HIV Tests for All Could Pick Up 20,000 New Cases
Health agency calls for universal HIV tests
Universal testing for HIV should be introduced in areas of the country with the highest rates of the disease, the UK's public health agency says.
The move would reduce the number of people infected with HIV who do not know they have it - estimated to be more than 20,000 - and speed treatment for those diagnosed late, the Health Protection Agency (HPA) said.
Latest figures show about 91,500 people in the UK were living with the disease in 2010, with a quarter of those unaware they had it. Of the 6,600 newly diagnosed in 2010, half were identified after drug treatment should have started. One in five people visiting a sexually transmitted disease clinic refused the offer of an HIV test. The HPA says universal testing in high-prevalence areas would normalise the process.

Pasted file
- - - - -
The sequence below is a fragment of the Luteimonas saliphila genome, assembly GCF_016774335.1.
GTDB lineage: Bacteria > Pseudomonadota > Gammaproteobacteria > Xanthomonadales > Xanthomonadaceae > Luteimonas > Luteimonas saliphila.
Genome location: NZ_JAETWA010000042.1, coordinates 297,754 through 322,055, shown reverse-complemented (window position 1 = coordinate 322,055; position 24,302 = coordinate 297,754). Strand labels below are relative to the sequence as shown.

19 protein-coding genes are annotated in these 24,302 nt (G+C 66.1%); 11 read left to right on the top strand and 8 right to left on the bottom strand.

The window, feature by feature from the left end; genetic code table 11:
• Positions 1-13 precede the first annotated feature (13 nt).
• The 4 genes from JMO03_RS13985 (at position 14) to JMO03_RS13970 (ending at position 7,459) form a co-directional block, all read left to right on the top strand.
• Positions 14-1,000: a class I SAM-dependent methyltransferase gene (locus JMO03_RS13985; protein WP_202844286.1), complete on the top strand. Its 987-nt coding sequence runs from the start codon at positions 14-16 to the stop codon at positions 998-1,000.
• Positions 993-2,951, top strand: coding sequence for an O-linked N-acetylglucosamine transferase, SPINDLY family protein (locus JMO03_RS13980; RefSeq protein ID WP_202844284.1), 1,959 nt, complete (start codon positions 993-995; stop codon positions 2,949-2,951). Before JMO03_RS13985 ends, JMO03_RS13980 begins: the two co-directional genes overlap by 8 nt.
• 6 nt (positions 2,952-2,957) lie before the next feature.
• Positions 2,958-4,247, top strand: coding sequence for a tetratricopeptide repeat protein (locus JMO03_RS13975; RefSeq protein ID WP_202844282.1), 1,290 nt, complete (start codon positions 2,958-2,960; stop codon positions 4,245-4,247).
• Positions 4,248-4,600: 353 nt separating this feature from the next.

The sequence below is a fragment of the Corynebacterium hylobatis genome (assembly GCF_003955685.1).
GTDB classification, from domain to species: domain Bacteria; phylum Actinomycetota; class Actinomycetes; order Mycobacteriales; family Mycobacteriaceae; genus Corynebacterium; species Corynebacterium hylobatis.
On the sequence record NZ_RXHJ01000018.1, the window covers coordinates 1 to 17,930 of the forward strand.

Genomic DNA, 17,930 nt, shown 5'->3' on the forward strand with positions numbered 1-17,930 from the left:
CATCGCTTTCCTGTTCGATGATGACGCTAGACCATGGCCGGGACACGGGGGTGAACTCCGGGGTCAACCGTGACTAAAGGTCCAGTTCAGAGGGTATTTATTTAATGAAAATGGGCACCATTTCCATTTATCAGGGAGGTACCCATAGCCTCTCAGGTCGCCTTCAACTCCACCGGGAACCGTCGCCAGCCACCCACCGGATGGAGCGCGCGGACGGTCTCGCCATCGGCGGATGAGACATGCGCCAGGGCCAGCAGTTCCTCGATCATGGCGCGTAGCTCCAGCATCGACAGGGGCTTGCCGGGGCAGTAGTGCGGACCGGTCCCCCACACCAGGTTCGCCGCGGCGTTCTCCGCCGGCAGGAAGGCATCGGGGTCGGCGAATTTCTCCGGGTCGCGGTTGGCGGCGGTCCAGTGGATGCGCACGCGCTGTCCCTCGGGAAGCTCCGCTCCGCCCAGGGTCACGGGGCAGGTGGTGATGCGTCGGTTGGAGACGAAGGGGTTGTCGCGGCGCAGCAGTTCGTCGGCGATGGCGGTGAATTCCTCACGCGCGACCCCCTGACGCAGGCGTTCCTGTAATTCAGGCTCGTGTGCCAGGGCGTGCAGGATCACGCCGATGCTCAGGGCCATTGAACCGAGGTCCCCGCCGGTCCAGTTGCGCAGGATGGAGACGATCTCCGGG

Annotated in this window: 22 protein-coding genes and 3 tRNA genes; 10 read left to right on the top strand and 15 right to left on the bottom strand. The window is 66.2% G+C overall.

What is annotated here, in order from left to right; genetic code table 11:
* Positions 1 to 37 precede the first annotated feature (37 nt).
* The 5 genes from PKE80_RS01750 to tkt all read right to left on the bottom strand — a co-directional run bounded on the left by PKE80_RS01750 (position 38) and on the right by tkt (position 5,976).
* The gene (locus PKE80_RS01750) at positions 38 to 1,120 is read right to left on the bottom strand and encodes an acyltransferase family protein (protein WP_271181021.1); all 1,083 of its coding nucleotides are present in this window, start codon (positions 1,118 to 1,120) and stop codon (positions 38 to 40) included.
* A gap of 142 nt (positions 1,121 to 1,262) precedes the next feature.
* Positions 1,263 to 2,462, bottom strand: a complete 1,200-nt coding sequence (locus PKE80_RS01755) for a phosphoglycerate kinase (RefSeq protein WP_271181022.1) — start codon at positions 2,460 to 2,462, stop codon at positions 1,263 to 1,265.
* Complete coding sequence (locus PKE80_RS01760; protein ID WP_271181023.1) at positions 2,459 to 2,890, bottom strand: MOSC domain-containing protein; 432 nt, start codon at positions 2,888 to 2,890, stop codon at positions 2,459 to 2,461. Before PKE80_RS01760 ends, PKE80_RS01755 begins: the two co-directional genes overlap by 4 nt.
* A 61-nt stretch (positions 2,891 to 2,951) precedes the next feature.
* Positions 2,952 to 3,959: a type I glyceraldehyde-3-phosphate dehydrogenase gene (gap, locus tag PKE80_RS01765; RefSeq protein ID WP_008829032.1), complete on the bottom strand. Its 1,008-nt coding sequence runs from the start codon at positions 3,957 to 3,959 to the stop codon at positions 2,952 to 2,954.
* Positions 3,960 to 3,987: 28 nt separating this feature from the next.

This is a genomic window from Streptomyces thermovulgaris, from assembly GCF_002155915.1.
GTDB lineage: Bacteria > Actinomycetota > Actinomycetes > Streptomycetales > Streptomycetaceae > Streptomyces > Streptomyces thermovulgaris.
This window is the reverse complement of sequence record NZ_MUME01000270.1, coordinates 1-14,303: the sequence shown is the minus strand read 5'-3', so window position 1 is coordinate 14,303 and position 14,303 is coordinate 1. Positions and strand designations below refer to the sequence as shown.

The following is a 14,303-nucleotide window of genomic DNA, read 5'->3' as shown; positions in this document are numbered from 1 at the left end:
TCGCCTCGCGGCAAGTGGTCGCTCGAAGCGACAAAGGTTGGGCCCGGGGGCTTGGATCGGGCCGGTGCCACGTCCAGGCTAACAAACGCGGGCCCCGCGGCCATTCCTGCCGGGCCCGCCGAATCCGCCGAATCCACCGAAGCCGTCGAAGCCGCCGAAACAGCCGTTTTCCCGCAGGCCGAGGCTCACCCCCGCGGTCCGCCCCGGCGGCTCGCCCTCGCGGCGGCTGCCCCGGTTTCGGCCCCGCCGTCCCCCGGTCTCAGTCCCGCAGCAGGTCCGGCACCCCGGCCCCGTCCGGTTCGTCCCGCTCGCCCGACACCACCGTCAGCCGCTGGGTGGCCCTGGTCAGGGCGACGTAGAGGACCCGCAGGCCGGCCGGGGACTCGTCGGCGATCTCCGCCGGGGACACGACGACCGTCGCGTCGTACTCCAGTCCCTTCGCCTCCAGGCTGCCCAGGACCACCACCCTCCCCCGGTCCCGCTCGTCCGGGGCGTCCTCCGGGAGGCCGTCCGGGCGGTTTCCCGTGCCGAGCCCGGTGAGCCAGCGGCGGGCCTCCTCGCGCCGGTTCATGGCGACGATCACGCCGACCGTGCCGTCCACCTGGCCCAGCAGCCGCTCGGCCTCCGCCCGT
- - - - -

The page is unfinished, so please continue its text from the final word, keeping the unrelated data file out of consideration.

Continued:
Every new patient who registers with a GP or is admitted to hospital in the areas with the highest prevalence of HIV should be offered an HIV test, the agency says. The move was recommended by the National Institute for Clinical Excellence (Nice) in March.
There are 38 areas with high prevalence of the infection - 27 in London and the rest in areas such as Brighton and Manchester.
Valerie Delpech, head of HIV surveillance at the HPA, said: "We want to see increased access to testing. …